The Narendra Modi government on Friday announced the decision to repeal three contentious farm laws, bringing an end to months of protests by farmers across India. As news of the announcement broke across protest sites in Singhu, Tikri and Gahzipur borders outside Delhi, farmers broke out in celebration with sweets being distributed across sites. In Ghazipur border, images of farmers making and serving Jalebis to protesters went viral.
The images once again highlighted an important aspect that defined the farmer protests for many months - food.
When the farmer protests began, no one had thought of food. After all, thousands of protesters sitting in protest for days on end to fight against the farm laws required regular and healthy meals.
That is when the Sikh tradition of Langar came to the rescue. Within hours of the protesters setting up camps in protest sites, many came forward to prepare hearty meals for protesters in the form of Langar. Within days, protesters had set up bread making machines and instilled systems to ensure the preparation and delivery of food to protesters.
What is Langar?
The Sikh tradition of Langar talks about feeding the hungry before they feed themselves and is an intrinsic part of Sikhism. The philosophy of Langar is based on inclusion and unity that helps everyone in times of hunger. With an emphasis on the importance of collective effort, the purpose of Langar is to bring the community together in order to feed the hungry and serve the needy. Langars are usually held inside gurudwaras and are open to all and constitute one of the most revered institutions of Sikh philosophy, religion and culture.
The philosophy of langar became an intrinsic part of the farmers' protest as it was through these langars that thousands of protesters were fed hearty meals for free, day after day.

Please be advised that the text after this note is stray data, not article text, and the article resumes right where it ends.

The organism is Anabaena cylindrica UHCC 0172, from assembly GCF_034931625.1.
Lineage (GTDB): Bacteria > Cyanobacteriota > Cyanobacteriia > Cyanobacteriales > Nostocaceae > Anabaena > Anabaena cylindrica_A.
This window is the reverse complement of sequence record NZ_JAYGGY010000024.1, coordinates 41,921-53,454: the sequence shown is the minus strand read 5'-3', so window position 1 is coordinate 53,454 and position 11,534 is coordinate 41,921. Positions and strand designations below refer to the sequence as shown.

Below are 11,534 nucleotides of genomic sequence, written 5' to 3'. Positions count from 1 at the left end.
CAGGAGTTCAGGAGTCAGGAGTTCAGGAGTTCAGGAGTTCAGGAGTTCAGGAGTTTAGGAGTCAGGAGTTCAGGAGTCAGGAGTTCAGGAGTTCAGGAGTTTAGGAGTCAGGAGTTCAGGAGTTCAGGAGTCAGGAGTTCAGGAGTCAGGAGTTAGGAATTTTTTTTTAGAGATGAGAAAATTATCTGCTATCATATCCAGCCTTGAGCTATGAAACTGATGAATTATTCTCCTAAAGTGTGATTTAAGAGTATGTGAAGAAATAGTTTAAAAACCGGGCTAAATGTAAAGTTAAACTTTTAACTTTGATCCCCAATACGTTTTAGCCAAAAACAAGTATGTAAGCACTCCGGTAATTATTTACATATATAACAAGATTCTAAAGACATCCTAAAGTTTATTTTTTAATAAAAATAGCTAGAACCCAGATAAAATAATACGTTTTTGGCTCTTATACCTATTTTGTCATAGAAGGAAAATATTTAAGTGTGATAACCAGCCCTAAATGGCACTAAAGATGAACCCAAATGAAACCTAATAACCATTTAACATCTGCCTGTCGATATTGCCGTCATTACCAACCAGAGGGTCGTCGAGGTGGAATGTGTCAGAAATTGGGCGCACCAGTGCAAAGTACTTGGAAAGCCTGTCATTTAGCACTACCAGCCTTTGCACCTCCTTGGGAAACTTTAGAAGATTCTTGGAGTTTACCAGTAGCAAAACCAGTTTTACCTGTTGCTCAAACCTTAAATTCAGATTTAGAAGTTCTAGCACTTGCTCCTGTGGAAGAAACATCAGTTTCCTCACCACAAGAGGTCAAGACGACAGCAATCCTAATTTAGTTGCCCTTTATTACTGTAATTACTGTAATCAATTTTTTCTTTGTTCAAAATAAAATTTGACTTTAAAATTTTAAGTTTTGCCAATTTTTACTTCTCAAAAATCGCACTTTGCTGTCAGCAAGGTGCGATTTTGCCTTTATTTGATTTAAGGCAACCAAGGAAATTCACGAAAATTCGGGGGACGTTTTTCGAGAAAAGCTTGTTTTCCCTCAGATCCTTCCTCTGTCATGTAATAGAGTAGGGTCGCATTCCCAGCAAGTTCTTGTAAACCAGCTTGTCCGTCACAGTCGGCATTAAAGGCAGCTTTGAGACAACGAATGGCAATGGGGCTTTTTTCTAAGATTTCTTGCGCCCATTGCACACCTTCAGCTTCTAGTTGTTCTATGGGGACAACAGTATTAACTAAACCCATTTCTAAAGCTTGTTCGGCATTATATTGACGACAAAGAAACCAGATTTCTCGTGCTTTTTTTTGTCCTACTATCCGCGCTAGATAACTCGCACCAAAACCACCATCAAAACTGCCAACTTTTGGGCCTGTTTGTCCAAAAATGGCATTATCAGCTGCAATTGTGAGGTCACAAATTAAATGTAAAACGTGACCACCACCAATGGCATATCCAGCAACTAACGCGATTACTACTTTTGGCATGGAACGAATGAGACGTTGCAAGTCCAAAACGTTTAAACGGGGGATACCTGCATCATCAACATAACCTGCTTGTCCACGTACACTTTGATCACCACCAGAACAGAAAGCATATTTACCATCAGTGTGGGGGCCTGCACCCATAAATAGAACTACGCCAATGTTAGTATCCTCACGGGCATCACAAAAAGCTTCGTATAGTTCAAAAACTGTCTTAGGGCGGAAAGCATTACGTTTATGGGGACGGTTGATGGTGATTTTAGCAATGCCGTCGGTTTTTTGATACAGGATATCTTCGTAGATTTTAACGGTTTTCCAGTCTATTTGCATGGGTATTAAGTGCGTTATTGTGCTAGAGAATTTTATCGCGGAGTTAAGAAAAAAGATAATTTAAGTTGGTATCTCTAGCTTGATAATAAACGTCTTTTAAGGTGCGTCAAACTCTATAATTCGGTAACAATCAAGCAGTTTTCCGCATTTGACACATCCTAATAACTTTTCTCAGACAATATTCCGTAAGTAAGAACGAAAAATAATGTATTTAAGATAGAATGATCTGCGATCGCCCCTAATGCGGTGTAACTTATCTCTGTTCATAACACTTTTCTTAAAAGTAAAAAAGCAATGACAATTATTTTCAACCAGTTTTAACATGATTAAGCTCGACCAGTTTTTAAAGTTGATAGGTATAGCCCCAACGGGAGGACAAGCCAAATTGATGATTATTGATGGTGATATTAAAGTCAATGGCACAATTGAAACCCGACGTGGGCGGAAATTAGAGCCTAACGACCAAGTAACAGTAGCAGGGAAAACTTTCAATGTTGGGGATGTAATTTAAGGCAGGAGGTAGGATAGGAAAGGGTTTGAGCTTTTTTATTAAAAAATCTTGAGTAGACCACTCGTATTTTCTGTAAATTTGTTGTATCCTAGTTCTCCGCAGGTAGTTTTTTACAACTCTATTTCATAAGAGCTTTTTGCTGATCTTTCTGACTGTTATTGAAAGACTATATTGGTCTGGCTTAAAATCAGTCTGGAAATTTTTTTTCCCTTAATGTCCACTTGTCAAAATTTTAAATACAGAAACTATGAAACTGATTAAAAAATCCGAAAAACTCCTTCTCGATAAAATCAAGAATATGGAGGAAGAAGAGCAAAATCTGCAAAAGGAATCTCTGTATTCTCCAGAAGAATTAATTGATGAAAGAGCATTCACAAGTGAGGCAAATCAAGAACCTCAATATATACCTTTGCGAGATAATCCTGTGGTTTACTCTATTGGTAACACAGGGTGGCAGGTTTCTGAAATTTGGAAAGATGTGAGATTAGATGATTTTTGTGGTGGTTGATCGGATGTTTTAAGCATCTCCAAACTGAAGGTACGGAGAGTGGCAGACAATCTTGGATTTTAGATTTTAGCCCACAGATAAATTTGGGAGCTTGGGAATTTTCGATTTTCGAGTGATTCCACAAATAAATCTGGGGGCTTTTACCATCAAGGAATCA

What started as a necessity soon turned into yet another aspect of protest and creativity. While 'Langar' means community kitchen and usually refers to the distribution of food, the farmer protests saw several types of langars.
Residents of Bhainswal village, for instance, did their part by supplying milk every day to the Ghazipur border. Others distributed books and medicines. The farmers' agitation also helped Jats and Muslims mend fences.
As the three new farm laws get repealed, Outlook looks at the different Langars which took place during the farmer’s protest.
The ‘pizza langar’ was organised by a group of five friends from Amritsar. This langar had gathered both compliments and criticisms from across the country. According to reports, the pizzas for this langar were bought from a mall in Haryana mall. They distributed around 400 pizzas to the farmers and the residents of the nearby area. While the farmers and protesters were trolled incessantly for the 'Pizza Langar', organisers responded by saying that if farmers can provide the dough, then they can also eat the pizza. The organisers later clarified that they didn’t have enough time to organise lentils and chapati, so they came up with this idea. Pizzas eventually became a regular food item at protest sites with organisers and volunteers setting up stalls to cook the pizzas on the spot and serve it to protesters. Hashtags like #NoFarmerNoPizza also became vital on social media.
The golgappa langar was organised on Chritmas day which was a big hit among the farmers. A group of seven firemen from Sirsa in Haryana had organised this langar and they distributed free ‘gol gappa’ at the farmers' protest site in Singhu border.
Two NRI brothers served almond langar to the farmers at the the border. The almonds were sent by California-based Tut brothers in the U.S. The Tuts one of the biggest almond producers in the U.S. and they had been supplying protesters with the dry fruit for free through their trusted friends. Some other philanthropists also sent dry fruits to the protest site and even cashew nuts and raisins were distributed.
With temperatures dropping last winter, Khalsa Aid, an international NGO, had organised a blanket langar to protect protesters from the cold. They distributed blankets, thermal innerwear and woollen socks among other things.
Gurinder Singh, an Oxford University graduate, had organised this langar to keep young farmers engaged and productive. While demonstrating for days in makeshift protests sites, the need to engage the protesters in productive activities was felt. A common space was, therefore, arranged at the site of the protest so that some reading, debates and discussions could take place. This space also served as the 'sahitya corner' where volunteers taught nearby slum children.
Ambulance and Health Langar
Ambulances and various health check-up centres were run by volunteers from Punjab which became a common sight at the Singhu border. Many MBBS students from Amritsar were there doing ‘sewa’ for the farmers.